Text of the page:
Since it requires a decade or more to determine the outcome, who can we hold responsible for projects that significantly underperformed or create serious, unintended consequences. Can we start over and return the desert to its unspoiled condition or are the results irretrievable?

There are professional consultants like Craig Whittaker, an urban planning professor from New York University, and others who will look at the financial forecasts and also determine the total impact on the community, the residents and the things they value.

This type of study would cost a fraction of what will be spent to promote these projects. Such studies should be conducted.

We need candidates who are not wedded to the idea that all development is good development. We need candidates that will insist on clear, verifiable math to support project proposals and who will insist on a holistic view of projects to determine the potential impact on Scottsdale’s way of life and community values before variances are approved and the bulldozers begin their work.

Listening to constituents

The Open Meetings of the Scottsdale City Council were intended to provide the residents a window into government, to shed light on the thinking, rationale and positions taken by our city council.

It was also intended to allow citizens to comment on proposed actions and to express their views and concerns. Unfortunately, a review of the videos of the Open Meetings often demonstrates a mere tolerance of public comments and sometimes reveals outright hostility toward residents expressing skepticism about the council’s statements and positions.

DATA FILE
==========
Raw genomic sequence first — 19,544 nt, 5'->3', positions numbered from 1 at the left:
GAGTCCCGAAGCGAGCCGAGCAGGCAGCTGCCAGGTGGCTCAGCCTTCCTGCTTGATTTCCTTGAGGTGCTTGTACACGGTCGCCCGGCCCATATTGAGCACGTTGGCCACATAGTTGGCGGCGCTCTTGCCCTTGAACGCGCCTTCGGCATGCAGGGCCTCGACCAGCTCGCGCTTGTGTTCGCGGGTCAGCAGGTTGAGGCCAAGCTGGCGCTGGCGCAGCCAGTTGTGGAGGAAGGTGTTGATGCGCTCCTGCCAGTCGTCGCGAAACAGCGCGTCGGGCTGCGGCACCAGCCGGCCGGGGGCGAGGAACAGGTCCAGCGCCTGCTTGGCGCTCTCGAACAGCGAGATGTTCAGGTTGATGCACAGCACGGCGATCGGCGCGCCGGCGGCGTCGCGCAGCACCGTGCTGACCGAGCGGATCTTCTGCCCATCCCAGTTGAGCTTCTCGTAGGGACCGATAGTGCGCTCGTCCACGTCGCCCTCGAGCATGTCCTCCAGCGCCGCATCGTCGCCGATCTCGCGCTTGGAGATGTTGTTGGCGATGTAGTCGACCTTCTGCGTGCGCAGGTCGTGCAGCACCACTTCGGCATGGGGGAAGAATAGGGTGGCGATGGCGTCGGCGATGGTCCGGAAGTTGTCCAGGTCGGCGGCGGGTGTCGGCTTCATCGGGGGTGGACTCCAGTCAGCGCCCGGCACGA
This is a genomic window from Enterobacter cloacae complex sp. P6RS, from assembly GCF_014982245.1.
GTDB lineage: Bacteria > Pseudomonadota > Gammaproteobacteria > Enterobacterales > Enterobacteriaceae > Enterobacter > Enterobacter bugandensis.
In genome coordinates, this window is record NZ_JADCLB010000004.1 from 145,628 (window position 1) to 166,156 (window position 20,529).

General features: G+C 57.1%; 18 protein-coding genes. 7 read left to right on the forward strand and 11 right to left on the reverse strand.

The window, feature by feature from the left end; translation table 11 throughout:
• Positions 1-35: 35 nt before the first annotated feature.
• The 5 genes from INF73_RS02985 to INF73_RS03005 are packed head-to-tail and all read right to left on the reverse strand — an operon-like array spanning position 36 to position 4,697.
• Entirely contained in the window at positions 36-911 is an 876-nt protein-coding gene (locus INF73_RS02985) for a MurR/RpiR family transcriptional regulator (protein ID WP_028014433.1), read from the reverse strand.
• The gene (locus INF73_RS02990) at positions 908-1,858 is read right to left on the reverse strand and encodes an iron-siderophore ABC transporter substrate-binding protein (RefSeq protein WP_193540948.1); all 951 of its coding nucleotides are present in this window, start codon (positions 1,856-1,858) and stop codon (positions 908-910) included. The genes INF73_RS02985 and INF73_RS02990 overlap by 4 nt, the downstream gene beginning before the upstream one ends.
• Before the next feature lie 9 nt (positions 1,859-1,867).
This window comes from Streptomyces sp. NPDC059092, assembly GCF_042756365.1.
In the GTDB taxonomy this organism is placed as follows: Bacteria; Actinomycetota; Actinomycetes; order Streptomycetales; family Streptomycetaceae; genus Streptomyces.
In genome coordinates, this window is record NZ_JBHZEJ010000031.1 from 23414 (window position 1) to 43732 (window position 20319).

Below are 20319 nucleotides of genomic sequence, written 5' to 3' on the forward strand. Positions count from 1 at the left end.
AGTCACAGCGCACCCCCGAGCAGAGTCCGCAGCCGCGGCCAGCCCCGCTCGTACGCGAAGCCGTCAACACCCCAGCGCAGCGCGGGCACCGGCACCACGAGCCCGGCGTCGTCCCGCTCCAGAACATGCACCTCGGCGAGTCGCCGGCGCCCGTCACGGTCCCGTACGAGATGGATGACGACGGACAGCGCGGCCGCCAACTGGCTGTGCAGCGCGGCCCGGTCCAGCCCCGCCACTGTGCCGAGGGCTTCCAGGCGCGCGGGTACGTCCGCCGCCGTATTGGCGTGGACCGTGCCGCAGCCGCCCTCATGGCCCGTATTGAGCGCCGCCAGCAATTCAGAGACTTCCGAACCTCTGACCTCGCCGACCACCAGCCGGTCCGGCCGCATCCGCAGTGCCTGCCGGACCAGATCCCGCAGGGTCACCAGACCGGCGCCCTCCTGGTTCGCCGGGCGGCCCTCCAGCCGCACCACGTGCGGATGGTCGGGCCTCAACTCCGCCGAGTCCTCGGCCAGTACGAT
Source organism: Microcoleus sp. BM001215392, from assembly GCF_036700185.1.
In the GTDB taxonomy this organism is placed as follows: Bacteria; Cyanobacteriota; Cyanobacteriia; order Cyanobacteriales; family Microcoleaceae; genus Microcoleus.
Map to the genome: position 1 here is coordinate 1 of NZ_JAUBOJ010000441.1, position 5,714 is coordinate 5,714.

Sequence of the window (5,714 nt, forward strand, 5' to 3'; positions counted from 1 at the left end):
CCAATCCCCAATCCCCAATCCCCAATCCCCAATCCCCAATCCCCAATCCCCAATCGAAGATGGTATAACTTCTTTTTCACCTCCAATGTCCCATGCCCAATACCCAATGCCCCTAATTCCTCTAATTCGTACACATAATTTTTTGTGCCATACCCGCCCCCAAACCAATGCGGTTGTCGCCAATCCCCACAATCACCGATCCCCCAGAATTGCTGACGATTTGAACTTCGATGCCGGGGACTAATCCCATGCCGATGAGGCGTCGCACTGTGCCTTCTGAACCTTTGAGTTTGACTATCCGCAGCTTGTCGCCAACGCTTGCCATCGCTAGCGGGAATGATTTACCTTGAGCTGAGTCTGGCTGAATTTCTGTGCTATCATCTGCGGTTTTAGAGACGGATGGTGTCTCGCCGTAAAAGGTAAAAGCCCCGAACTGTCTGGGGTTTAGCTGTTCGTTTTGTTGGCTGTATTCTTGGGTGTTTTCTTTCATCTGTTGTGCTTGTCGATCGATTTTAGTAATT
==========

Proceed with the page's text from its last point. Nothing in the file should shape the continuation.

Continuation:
Certain members of the city council actually worked hard to defeat a ballot initiative to allow the residents of Scottsdale to decide on commercial development within the McDowell Sonoran Preserve and the use of the Preserve funds.

This would be the exact opposite of listening to the residents. With this mindset, productive dialog with our city council is hard to achieve.

We need candidates who express a genuine interest in the opinions and concerns of our residents. We need candidates who establish ongoing communications with the residents, who conduct town hall meetings and who have informal gatherings with the residents over the course of the year.

The November election

The 2018 November election for city council is close at-hand, but there is enough time to sort out the facts, philosophies and attitudes of the candidates. We must not squander our rights to truly representative government — the community interests — to “Dark Money” interests, developer interests, and to the personal interests of those desiring to hold power as their prime motivation.

It may be difficult to influence our national or state government, but insuring true citizen representation on our city council is definitely within our grasp if we want it.

Editor’s note: Mr. Germek is a resident of Scottsdale